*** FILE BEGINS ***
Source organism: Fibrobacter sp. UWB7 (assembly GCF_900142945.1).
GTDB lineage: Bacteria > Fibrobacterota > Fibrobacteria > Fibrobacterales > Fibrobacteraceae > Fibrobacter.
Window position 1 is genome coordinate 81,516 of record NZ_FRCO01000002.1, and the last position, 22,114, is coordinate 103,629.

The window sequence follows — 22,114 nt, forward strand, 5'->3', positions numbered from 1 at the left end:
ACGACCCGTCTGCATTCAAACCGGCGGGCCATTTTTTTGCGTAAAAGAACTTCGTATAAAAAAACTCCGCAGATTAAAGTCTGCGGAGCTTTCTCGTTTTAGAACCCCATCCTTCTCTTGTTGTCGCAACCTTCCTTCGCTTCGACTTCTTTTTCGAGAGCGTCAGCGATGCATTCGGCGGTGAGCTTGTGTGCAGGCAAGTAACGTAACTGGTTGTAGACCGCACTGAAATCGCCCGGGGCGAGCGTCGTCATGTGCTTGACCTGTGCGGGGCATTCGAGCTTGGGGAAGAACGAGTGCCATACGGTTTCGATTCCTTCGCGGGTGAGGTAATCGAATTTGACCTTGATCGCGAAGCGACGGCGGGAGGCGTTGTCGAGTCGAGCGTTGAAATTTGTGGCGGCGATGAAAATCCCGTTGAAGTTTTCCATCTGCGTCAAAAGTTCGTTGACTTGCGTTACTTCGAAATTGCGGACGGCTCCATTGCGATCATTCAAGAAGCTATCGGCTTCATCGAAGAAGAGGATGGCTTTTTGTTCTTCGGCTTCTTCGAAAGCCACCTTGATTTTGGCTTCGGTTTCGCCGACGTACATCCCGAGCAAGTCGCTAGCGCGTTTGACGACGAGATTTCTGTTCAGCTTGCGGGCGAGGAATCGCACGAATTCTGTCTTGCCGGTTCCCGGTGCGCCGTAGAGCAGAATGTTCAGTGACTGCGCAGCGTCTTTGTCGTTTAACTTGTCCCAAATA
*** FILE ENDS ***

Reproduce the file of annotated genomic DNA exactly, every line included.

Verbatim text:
Source organism: Fibrobacter sp. UWB7 (assembly GCF_900142945.1).
GTDB lineage: Bacteria > Fibrobacterota > Fibrobacteria > Fibrobacterales > Fibrobacteraceae > Fibrobacter.
Window position 1 is genome coordinate 81,516 of record NZ_FRCO01000002.1, and the last position, 22,114, is coordinate 103,629.

The window sequence follows — 22,114 nt, forward strand, 5'->3', positions numbered from 1 at the left end:
ACGACCCGTCTGCATTCAAACCGGCGGGCCATTTTTTTGCGTAAAAGAACTTCGTATAAAAAAACTCCGCAGATTAAAGTCTGCGGAGCTTTCTCGTTTTAGAACCCCATCCTTCTCTTGTTGTCGCAACCTTCCTTCGCTTCGACTTCTTTTTCGAGAGCGTCAGCGATGCATTCGGCGGTGAGCTTGTGTGCAGGCAAGTAACGTAACTGGTTGTAGACCGCACTGAAATCGCCCGGGGCGAGCGTCGTCATGTGCTTGACCTGTGCGGGGCATTCGAGCTTGGGGAAGAACGAGTGCCATACGGTTTCGATTCCTTCGCGGGTGAGGTAATCGAATTTGACCTTGATCGCGAAGCGACGGCGGGAGGCGTTGTCGAGTCGAGCGTTGAAATTTGTGGCGGCGATGAAAATCCCGTTGAAGTTTTCCATCTGCGTCAAAAGTTCGTTGACTTGCGTTACTTCGAAATTGCGGACGGCTCCATTGCGATCATTCAAGAAGCTATCGGCTTCATCGAAGAAGAGGATGGCTTTTTGTTCTTCGGCTTCTTCGAAAGCCACCTTGATTTTGGCTTCGGTTTCGCCGACGTACATCCCGAGCAAGTCGCTAGCGCGTTTGACGACGAGATTTCTGTTCAGCTTGCGGGCGAGGAATCGCACGAATTCTGTCTTGCCGGTTCCCGGTGCGCCGTAGAGCAGAATGTTCAGTGACTGCGCAGCGTCTTTGTCGTTTAACTTGTCCCAAATA